Vocabulary mismatch is a common phenomenon in the usage of natural languages, occurring when different people name the same thing or concept differently.
Furnas et al. (1987) were perhaps the first to quantitatively study the vocabulary mismatch problem. Their results show that on average 80% of the times different people (experts in the same field) will name the same thing differently. There are usually tens of possible names that can be attributed to the same thing. This research motivated the work on latent semantic indexing.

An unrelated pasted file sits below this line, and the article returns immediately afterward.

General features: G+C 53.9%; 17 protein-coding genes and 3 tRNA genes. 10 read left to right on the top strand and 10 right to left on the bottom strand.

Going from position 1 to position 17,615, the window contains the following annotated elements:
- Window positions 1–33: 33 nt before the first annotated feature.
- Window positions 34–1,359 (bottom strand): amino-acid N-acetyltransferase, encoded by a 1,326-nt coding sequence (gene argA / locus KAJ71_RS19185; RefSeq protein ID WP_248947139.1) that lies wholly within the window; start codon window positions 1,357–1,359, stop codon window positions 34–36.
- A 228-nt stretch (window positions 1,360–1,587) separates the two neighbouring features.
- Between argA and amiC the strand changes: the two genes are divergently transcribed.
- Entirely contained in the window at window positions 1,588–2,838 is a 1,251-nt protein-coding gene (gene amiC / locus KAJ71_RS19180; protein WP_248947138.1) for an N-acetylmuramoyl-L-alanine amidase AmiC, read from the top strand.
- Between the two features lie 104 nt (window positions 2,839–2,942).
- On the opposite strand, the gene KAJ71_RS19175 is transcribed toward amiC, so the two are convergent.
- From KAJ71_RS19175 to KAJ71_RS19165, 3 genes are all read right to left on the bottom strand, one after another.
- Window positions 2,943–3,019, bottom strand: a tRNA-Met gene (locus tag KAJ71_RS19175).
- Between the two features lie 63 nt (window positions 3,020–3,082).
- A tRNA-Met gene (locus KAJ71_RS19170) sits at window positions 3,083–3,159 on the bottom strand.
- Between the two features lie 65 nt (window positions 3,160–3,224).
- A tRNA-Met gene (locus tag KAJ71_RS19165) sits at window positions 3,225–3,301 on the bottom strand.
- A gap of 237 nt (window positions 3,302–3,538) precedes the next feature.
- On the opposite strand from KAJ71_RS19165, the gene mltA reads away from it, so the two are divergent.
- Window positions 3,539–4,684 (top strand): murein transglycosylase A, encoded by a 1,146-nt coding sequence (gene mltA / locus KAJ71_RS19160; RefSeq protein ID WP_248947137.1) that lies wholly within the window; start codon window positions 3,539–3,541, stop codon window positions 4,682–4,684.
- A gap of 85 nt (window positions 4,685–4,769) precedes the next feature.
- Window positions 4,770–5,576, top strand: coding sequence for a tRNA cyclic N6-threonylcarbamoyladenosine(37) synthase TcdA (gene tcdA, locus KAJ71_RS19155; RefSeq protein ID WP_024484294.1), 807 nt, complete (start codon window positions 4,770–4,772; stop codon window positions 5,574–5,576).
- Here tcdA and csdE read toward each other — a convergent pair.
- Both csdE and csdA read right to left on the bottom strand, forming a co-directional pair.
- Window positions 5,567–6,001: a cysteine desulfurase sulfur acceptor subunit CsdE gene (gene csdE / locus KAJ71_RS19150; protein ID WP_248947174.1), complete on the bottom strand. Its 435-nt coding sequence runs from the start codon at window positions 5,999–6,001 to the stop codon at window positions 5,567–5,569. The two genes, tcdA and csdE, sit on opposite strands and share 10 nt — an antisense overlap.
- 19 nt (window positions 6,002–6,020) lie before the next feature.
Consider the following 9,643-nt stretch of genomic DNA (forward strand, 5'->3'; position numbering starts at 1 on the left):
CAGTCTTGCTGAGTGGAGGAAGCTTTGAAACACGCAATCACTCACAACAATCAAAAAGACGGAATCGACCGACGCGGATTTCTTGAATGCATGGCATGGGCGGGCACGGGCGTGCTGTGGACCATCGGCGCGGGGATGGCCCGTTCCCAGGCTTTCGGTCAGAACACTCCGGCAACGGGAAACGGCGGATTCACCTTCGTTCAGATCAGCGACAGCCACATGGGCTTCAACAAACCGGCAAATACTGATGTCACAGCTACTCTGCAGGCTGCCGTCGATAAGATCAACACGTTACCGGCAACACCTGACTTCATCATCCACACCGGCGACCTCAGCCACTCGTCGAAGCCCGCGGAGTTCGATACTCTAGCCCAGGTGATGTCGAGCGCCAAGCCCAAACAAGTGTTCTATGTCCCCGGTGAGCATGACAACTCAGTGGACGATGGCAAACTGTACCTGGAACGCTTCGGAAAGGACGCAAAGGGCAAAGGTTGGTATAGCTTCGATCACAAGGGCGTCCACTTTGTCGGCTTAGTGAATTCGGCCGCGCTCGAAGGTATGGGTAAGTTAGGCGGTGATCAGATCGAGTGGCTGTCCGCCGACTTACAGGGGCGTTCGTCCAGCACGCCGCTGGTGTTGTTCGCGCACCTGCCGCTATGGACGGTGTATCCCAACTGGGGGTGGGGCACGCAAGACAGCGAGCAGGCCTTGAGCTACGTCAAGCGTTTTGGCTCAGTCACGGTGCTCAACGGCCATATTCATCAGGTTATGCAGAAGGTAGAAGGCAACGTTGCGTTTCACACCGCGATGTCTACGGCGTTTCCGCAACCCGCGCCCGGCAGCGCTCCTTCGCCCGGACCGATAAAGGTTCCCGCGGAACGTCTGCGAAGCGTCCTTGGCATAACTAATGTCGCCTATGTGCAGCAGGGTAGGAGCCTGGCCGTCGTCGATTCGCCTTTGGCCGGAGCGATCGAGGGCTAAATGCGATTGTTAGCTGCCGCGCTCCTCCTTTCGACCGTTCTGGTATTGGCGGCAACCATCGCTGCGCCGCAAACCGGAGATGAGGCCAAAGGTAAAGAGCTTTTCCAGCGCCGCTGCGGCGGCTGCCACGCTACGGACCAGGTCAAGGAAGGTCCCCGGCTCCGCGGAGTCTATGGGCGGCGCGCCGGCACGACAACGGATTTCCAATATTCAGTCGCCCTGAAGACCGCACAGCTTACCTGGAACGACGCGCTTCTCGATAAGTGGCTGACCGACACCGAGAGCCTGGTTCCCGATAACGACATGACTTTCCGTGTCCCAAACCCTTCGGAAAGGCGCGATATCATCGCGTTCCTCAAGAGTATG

The vocabulary mismatch between user created queries and relevant documents in a corpus causes the term mismatch problem in information retrieval. Zhao and Callan (2010) were perhaps the first to quantitatively study the vocabulary mismatch problem in a retrieval setting. Their results show that an average query term fails to appear in 30-40% of the documents that are relevant to the user query. They also showed that this probability of mismatch is a central probability in one of the fundamental probabilistic retrieval models, the Binary Independence Model. They developed novel term weight prediction methods that can lead to potentially 50-80% accuracy gains in retrieval over strong keyword retrieval models. Further research along the line shows that expert users can use Boolean Conjunctive Normal Form expansion to improve retrieval performance by 50-300% over unexpanded keyword queries.